Thursday, January 15, 2015

From the CEO's Desk: Setting Priorities

The more I talk to successful entrepreneurs the more I realize they have one thing in common: extreme focus. They don't just work hard, they work smart. (They actually work hard AND smart, but that's another post.)

Using a Day Designer to Stay Focused


As I talked with them, extreme focus seemed obvious. One of those insights where you go D'ouh why didn't I think of that sooner? Of course! Focused, concentrated efforts push entrepreneurs towards realizing their goals faster than diverse, broad efforts.

But how does one achieve this focus?

Corner of Gold Striped Day Designer with Tiffany Pen and Confetti


Extreme focus to me has always felt like a sacrifice. I have so many passions, focusing on just one seems like a waste of talent. (I'm always reminded of a Malcolm in the Middle episode where Malcolm looks to career testing to find the one thing he's good at only to discover he's good at everything. He, like me, have always thought those who excelled at just one thing were lucky. They didn't have to agonize over their choice. They didn't have to worry about choosing wrong. They could just do.)

Setting my Daily Top Three for Alt Summit


Last year at Alt Summit Whitney English, who I had met the previous year and started following online, showed me her Day Designer. It was right after a session she co-led with Hilary Rushford of Dean Street Society on How to Avoid Becoming Overwhelmed. A light went on at the moment. Her strategic brand plan and Hilary's Moi Path from her book, The Four-Part Entrepreneurial Cocktail. It all made sense.

Using a Day Designer to Stay Focused


Extreme focus is a gift you give yourself.

I wish I could say I immediately narrowed my focus. But, it takes time to build a habit. Once I received my Day Designer (ordered right after talking with Whitney) in March (they were sold out and I had to wait for less-than-perfect inventory to come available), I began using it and taking it with me everywhere. And, I stopped floundering. I started making forward progress.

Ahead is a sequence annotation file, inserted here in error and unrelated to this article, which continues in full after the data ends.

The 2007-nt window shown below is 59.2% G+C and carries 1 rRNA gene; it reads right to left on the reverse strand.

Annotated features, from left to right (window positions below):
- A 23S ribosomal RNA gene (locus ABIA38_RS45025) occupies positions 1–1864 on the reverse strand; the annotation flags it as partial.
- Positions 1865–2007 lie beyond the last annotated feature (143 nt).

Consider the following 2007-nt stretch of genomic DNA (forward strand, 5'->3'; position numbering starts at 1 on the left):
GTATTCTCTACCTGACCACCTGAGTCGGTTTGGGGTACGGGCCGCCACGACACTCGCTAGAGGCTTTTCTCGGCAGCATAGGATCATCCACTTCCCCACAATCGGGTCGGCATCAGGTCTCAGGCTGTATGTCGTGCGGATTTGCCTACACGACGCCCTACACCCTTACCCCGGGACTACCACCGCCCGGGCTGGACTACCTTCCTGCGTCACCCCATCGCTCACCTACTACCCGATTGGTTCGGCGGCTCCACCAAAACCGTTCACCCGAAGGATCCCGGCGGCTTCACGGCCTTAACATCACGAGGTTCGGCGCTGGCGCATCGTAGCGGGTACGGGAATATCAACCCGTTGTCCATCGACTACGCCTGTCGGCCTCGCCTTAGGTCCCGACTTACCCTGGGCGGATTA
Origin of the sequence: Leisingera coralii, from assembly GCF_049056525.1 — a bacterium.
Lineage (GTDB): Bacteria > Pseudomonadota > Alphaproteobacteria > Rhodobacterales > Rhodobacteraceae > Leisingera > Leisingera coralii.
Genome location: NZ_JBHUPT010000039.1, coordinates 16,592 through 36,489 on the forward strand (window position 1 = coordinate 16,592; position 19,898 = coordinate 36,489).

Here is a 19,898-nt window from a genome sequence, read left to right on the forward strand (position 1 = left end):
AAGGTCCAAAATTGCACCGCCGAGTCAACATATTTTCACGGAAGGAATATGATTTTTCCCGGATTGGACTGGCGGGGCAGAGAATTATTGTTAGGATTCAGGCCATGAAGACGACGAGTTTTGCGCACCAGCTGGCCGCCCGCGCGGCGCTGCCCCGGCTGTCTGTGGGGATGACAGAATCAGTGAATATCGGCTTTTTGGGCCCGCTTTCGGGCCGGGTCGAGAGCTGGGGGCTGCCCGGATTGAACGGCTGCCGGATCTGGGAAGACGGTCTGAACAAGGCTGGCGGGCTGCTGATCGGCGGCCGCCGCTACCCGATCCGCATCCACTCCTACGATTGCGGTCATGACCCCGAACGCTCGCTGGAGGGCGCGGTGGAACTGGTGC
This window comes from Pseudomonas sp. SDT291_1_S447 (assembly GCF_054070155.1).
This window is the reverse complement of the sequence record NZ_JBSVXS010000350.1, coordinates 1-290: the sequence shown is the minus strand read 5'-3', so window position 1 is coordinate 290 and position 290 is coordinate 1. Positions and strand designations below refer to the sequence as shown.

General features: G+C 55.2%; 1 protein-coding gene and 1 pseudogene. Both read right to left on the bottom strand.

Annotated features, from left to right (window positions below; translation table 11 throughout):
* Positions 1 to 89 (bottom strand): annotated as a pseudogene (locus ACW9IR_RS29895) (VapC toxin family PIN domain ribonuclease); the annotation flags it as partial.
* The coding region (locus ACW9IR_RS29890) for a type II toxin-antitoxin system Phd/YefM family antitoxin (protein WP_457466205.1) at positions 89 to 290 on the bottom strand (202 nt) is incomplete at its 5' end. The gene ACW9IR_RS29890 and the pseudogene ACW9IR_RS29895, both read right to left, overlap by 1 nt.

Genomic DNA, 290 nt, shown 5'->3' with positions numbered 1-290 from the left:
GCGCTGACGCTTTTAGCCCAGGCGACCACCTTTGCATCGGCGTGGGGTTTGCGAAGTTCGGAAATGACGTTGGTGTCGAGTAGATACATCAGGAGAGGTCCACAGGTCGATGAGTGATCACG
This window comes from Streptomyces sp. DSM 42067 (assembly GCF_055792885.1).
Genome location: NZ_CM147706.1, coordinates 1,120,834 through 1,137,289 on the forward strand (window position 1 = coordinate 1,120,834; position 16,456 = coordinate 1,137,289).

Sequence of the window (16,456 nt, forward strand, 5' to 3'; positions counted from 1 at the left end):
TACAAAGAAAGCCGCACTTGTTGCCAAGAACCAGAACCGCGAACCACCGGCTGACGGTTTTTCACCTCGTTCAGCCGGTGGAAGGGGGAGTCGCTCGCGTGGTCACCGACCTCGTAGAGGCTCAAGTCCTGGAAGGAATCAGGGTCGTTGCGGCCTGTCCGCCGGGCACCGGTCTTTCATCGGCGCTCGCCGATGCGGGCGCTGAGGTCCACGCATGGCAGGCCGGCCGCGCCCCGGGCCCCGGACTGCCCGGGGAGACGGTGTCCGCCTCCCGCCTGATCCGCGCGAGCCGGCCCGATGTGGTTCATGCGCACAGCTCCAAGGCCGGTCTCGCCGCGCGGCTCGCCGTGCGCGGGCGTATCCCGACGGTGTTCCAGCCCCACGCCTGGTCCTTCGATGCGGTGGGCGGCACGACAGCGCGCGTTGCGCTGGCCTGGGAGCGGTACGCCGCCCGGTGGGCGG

Focus is only possible when you know who you are and why you're doing what you're doing. And to connect with who you are and your why, and stay connected, you need to schedule time for reflection and goal evaluation.

5 Steps for Finding Focus and Setting Priorities

Here are five steps for finding your focus and setting priorities that will help you realize your goals:

  1. Choose yourself.
  2. Pick a passion from the one to two things you spend your free time on.
  3. Before you commit to a project, ask yourself why.
  4. Give yourself time and space for new ideas.
  5. Schedule time to chronicle and reflect on your journey.
How do you prioritize?

Speaking at Alt Summit: What Do You Want to Be Known For?

Next week, I'll be leading a roundtable at Alt Summit (seriously pinch me!) on How to Create a Content Marketing Plan: Editorial Calendars and Social Media Schedules. While the focus is on content marketing (my audience is fellow creative entrepreneurs and writers), the process I'll be outlining can be used for building a business or managing one's career.

The first half hour of the one and a half hour roundtable covers "What Do You Want to Be Known For?"

In that section, we'll talk about finding your why and how your why forms the foundation for everything you do going forward. It may sound a little woo woo, but think of it like this: what you want to be known for is why your customers hire you, why your manager picks you for highly visible, strategic projects at work, and why your friends and family come to you for advice and help.

If you're coming to Alt Summit, I'd love to see you at one of my sessions: Thursday, January 22nd from 4:00pm to 5:30pm or Friday, January 23rd from 9:00am to 10:30am.

genuinely eden

Credits: All layouts designed by and images taken by Eden Hensley Silverstein for The Road to the Good Life.